US anti-uranium protestors face 20 years in jailPublished by MAC on 2013-05-13
An 82-year old nun and two other peace protestors face up to twenty years in prison after entering the US Oak Ridge "high security" facility in Tennessee, and pouring blood on its walls.
Oak Ridge has, for many decades, been central to the United States's nuclear weapons programme and it's where the government's enriched uranium is stockpiled.
Sentencing set for activists who broke into Tennessee nuclear site
10 May 2013
An elderly nun and two other peace activists will be sentenced in September on their convictions for damaging a Tennessee defense facility where enriched uranium for nuclear bombs is stored, a federal judge said on Thursday.
U.S. District Court Judge Amul Thapar also said he would decide on May 14 whether the three activists - Sister Megan Rice, who was 82 at the time of the incident, Michael Walli and Greg Boertje-Obed - will be held in custody until sentencing.
Thapar set sentencing for September 23 in Knoxville.
The activists were taken into custody after jurors found them guilty on Wednesday. They remained in custody after a short appearance in court on Thursday.
The activists, members of the Transform Now Plowshares group, admitted cutting fences and making their way across the grounds of the Y-12 National Security Complex in Oak Ridge, Tennessee, in July 2012, to paint slogans, pour blood and hammer on the walls of a building.
They were not discovered for several hours, embarrassing U.S. officials and prompting security changes at the facility.
Jurors deliberated for 2-1/2 hours on Wednesday before finding the trio guilty of damaging a defense facility under the sabotage act, which carries a sentence of up to 20 years in prison, and causing more than $1,000 damage to government property, punishable by 10 years in prison.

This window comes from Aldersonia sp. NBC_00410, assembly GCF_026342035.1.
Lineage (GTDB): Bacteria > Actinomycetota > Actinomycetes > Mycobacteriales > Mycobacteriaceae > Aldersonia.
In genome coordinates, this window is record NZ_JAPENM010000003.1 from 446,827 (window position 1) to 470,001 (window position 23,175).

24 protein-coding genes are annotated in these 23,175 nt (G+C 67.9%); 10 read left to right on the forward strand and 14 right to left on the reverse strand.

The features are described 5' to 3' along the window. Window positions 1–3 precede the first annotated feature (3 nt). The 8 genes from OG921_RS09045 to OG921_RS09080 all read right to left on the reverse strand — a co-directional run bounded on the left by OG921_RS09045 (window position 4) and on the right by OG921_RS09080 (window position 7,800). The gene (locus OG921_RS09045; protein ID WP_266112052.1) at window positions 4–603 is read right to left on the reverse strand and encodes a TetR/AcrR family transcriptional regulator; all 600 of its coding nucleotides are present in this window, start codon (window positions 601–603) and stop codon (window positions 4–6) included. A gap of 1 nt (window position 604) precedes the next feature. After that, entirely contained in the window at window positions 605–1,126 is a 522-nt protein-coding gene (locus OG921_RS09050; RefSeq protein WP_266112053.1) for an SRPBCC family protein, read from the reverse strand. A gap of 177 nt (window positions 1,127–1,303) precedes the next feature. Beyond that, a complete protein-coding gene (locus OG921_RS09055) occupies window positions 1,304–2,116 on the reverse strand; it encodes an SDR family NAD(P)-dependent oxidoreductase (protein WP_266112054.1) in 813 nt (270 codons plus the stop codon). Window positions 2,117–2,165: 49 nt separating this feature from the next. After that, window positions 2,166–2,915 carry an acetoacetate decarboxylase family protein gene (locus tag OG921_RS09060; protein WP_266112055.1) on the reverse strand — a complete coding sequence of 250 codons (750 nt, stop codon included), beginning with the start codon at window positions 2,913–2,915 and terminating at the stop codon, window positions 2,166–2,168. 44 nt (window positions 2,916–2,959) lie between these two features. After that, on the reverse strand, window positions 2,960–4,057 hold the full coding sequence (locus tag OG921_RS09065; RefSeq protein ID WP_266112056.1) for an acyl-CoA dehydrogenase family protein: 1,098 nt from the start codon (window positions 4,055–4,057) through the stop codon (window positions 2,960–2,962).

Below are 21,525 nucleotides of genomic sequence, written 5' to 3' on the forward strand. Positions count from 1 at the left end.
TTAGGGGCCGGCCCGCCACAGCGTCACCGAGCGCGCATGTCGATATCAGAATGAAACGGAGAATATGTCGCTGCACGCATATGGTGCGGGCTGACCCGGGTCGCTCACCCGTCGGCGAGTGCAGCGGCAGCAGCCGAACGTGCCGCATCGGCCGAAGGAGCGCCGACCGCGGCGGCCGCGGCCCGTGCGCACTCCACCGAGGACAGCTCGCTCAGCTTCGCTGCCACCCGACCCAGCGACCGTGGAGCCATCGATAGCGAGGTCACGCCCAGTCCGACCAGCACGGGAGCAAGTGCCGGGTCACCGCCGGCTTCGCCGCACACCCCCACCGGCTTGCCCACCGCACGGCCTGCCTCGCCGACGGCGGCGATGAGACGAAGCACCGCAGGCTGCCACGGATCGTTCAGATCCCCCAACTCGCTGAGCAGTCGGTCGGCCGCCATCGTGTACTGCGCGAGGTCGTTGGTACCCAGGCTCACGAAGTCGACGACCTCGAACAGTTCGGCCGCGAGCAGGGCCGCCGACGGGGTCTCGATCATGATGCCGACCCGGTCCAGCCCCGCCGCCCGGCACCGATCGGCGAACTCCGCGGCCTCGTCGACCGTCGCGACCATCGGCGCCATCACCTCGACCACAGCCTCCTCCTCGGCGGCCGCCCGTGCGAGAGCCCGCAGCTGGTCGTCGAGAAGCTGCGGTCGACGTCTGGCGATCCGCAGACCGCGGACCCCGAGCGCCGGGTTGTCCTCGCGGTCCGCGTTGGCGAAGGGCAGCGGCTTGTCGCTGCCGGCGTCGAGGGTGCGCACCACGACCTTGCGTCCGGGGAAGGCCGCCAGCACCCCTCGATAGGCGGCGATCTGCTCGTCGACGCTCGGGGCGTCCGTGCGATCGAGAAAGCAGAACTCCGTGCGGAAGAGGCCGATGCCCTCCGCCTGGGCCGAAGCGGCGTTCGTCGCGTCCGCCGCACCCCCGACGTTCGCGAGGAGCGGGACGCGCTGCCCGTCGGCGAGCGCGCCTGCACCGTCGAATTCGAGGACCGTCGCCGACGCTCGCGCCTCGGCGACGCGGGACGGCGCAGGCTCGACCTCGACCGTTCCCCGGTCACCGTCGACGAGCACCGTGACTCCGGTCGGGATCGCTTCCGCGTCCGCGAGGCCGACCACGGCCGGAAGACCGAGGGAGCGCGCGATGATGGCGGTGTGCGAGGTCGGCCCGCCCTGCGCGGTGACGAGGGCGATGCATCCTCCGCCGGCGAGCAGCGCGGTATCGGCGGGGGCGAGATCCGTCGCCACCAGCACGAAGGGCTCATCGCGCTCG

Defense attorneys said the activists had taken part in a symbolic break-in that did not harm the facility, they had no intent to harm it, and the damage cost was overstated.
(Writing by David Bailey; Editing by Scott Malone and John Wallace)
Nun, other activists face trial for breaching U.S. nuclear security
7 May 2013
An elderly nun and two other environmental activists who broke into a supposedly secure facility that stores enriched uranium for nuclear bombs go on trial on Tuesday over the incident that embarrassed the U.S. government.
Lawyers will present opening arguments in the case of the three activists charged with sabotage and destruction of government property after they cut through several fences in July to reach the heavily guarded Y-12 National Security Complex in Oak Ridge, Tennessee.
They admitted to walking for two hours through the complex, which prosecutors described as the "Fort Knox" of U.S. nuclear installations, and spray-painted slogans and hammered on the walls of an enriched uranium facility. Fort Knox is a heavily guarded U.S. military base in Kentucky where gold reserves are stored.
When a guard finally confronted the trio they offered him food and began singing.
The activists - Michael Walli, 64, Greg Boertje-Obed, 57, and nun Melissa Kirby, 83 - were in a Tennessee federal court on Monday as a jury was selected from among more than 70 people.
Walli wore a blue t-shirt that said "Ground the drones." The other two were not visible to journalists watching the proceedings on closed circuit television in a nearby courtroom.
The breach embarrassed the U.S. government and sparked investigations by Congress and the Energy Department, which oversees nuclear facilities.
An Energy Department inspector general report in August found "troubling displays of ineptitude" at the complex.
Shortly after the incident, the top security official at the National Nuclear Security Agency and two other federal officials were reassigned. In addition, top officials at WSI, the international security company that provided security at Oak Ridge, were removed and officers were fired, demoted or suspended.
Thomas D'Agostino, then the security agency administrator, said staff involved in the incident had been removed, cameras fixed, and patrolling and training improved.
In January, the security agency named a new group to manage security at the site, Consolidated Nuclear Security LLC. The group replaced Babcock & Wilcox Co, which had contracted some of security work to WSI, a unit of G4S.
Also that month D'Agostino stepped down, six months after the peace activists broke into Y-12. The agency said his departure had nothing to do with the breach.
The Oak Ridge facility is the primary U.S. site for processing and storage of enriched uranium and one of the primary manufacturing facilities for the U.S. nuclear weapons program.
(Writing by Greg McCune; Editing by Steve Orlofsky and Mohammad Zargham)